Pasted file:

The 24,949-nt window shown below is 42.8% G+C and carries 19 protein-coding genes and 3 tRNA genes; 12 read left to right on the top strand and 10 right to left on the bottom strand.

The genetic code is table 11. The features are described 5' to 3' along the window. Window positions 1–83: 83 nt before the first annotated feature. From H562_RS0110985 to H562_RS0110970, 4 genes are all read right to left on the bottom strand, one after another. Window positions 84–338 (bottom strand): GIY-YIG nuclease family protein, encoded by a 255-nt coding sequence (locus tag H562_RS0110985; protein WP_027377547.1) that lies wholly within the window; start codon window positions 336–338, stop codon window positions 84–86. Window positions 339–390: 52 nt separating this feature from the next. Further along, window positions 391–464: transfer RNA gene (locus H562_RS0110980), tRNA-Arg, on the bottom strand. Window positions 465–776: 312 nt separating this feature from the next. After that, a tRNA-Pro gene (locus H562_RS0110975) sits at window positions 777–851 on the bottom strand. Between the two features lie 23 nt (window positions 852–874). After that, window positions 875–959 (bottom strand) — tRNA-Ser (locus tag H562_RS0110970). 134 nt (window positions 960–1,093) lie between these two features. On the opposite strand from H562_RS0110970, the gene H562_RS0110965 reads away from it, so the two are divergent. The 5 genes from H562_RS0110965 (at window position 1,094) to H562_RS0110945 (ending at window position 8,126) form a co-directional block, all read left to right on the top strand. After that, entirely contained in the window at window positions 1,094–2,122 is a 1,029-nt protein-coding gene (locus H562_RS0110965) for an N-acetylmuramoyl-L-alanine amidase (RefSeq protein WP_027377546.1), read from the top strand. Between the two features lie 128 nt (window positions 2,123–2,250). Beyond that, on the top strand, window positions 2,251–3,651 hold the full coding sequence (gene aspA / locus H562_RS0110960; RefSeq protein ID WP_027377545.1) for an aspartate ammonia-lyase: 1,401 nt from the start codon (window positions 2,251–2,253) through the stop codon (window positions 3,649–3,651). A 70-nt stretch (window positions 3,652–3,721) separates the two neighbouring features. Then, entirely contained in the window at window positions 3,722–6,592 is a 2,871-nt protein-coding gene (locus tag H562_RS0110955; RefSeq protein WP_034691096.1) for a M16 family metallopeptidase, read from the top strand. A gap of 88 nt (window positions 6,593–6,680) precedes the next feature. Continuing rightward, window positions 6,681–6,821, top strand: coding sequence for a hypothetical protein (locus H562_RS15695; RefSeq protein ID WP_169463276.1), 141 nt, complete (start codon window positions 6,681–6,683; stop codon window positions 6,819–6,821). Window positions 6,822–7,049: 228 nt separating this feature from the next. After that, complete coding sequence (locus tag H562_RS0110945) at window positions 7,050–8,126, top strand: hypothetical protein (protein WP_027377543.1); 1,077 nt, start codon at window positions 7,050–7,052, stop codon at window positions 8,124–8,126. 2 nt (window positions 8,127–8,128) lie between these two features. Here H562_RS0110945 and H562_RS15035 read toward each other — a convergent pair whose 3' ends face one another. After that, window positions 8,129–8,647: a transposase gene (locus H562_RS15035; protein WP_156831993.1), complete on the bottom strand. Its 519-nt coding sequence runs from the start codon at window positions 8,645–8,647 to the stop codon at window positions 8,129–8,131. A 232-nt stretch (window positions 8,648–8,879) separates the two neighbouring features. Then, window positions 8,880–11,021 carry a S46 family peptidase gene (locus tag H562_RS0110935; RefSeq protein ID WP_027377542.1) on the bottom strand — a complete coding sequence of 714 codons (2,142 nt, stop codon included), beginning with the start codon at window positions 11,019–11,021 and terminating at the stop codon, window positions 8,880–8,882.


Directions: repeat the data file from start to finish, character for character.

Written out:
The 24,949-nt window shown below is 42.8% G+C and carries 19 protein-coding genes and 3 tRNA genes; 12 read left to right on the top strand and 10 right to left on the bottom strand.

The genetic code is table 11. The features are described 5' to 3' along the window. Window positions 1–83: 83 nt before the first annotated feature. From H562_RS0110985 to H562_RS0110970, 4 genes are all read right to left on the bottom strand, one after another. Window positions 84–338 (bottom strand): GIY-YIG nuclease family protein, encoded by a 255-nt coding sequence (locus tag H562_RS0110985; protein WP_027377547.1) that lies wholly within the window; start codon window positions 336–338, stop codon window positions 84–86. Window positions 339–390: 52 nt separating this feature from the next. Further along, window positions 391–464: transfer RNA gene (locus H562_RS0110980), tRNA-Arg, on the bottom strand. Window positions 465–776: 312 nt separating this feature from the next. After that, a tRNA-Pro gene (locus H562_RS0110975) sits at window positions 777–851 on the bottom strand. Between the two features lie 23 nt (window positions 852–874). After that, window positions 875–959 (bottom strand) — tRNA-Ser (locus tag H562_RS0110970). 134 nt (window positions 960–1,093) lie between these two features. On the opposite strand from H562_RS0110970, the gene H562_RS0110965 reads away from it, so the two are divergent. The 5 genes from H562_RS0110965 (at window position 1,094) to H562_RS0110945 (ending at window position 8,126) form a co-directional block, all read left to right on the top strand. After that, entirely contained in the window at window positions 1,094–2,122 is a 1,029-nt protein-coding gene (locus H562_RS0110965) for an N-acetylmuramoyl-L-alanine amidase (RefSeq protein WP_027377546.1), read from the top strand. Between the two features lie 128 nt (window positions 2,123–2,250). Beyond that, on the top strand, window positions 2,251–3,651 hold the full coding sequence (gene aspA / locus H562_RS0110960; RefSeq protein ID WP_027377545.1) for an aspartate ammonia-lyase: 1,401 nt from the start codon (window positions 2,251–2,253) through the stop codon (window positions 3,649–3,651). A 70-nt stretch (window positions 3,652–3,721) separates the two neighbouring features. Then, entirely contained in the window at window positions 3,722–6,592 is a 2,871-nt protein-coding gene (locus tag H562_RS0110955; RefSeq protein WP_034691096.1) for a M16 family metallopeptidase, read from the top strand. A gap of 88 nt (window positions 6,593–6,680) precedes the next feature. Continuing rightward, window positions 6,681–6,821, top strand: coding sequence for a hypothetical protein (locus H562_RS15695; RefSeq protein ID WP_169463276.1), 141 nt, complete (start codon window positions 6,681–6,683; stop codon window positions 6,819–6,821). Window positions 6,822–7,049: 228 nt separating this feature from the next. After that, complete coding sequence (locus tag H562_RS0110945) at window positions 7,050–8,126, top strand: hypothetical protein (protein WP_027377543.1); 1,077 nt, start codon at window positions 7,050–7,052, stop codon at window positions 8,124–8,126. 2 nt (window positions 8,127–8,128) lie between these two features. Here H562_RS0110945 and H562_RS15035 read toward each other — a convergent pair whose 3' ends face one another. After that, window positions 8,129–8,647: a transposase gene (locus H562_RS15035; protein WP_156831993.1), complete on the bottom strand. Its 519-nt coding sequence runs from the start codon at window positions 8,645–8,647 to the stop codon at window positions 8,129–8,131. A 232-nt stretch (window positions 8,648–8,879) separates the two neighbouring features. Then, window positions 8,880–11,021 carry a S46 family peptidase gene (locus tag H562_RS0110935; RefSeq protein ID WP_027377542.1) on the bottom strand — a complete coding sequence of 714 codons (2,142 nt, stop codon included), beginning with the start codon at window positions 11,019–11,021 and terminating at the stop codon, window positions 8,880–8,882.